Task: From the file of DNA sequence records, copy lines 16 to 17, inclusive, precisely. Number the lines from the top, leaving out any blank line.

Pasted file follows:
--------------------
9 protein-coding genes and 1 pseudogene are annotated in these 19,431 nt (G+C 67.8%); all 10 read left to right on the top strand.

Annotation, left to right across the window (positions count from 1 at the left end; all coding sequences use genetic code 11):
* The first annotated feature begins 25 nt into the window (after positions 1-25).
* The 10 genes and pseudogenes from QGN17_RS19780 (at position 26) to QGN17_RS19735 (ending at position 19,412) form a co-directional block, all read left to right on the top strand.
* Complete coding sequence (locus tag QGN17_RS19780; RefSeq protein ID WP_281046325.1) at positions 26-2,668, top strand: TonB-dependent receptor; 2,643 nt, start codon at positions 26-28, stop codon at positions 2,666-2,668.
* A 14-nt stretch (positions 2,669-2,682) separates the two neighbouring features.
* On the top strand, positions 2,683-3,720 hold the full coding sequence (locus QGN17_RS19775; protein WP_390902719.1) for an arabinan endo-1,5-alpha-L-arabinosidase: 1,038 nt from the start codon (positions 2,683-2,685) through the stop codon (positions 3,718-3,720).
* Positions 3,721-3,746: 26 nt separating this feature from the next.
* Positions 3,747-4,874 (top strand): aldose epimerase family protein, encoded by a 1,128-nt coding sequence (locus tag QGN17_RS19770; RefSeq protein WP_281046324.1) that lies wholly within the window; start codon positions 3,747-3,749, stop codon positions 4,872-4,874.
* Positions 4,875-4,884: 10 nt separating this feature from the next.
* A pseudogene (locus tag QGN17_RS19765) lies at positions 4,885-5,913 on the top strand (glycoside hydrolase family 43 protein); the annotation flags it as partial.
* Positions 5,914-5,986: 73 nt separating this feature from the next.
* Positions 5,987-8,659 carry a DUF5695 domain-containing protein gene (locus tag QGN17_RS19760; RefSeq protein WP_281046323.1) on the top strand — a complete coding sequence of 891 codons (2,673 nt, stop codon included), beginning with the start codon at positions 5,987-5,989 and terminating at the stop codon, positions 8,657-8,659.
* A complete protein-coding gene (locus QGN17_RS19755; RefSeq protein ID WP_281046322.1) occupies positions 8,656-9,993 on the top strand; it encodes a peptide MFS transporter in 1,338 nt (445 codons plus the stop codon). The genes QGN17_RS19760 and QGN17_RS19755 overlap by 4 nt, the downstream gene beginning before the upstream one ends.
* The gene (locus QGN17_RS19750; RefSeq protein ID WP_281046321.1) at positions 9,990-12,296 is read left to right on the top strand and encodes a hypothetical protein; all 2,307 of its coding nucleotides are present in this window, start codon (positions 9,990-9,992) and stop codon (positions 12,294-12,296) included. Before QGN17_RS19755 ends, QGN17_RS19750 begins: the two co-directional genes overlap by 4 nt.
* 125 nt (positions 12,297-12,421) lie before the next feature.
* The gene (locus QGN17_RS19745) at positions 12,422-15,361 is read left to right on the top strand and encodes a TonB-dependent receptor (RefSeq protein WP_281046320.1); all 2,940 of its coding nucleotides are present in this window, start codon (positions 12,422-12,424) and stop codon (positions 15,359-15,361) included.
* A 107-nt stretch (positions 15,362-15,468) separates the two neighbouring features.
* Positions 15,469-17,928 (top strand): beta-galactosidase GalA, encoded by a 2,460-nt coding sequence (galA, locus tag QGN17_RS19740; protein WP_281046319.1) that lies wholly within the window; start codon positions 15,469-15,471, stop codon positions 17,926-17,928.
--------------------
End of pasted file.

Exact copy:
* 125 nt (positions 12,297-12,421) lie before the next feature.
* The gene (locus QGN17_RS19745) at positions 12,422-15,361 is read left to right on the top strand and encodes a TonB-dependent receptor (RefSeq protein WP_281046320.1); all 2,940 of its coding nucleotides are present in this window, start codon (positions 12,422-12,424) and stop codon (positions 15,359-15,361) included.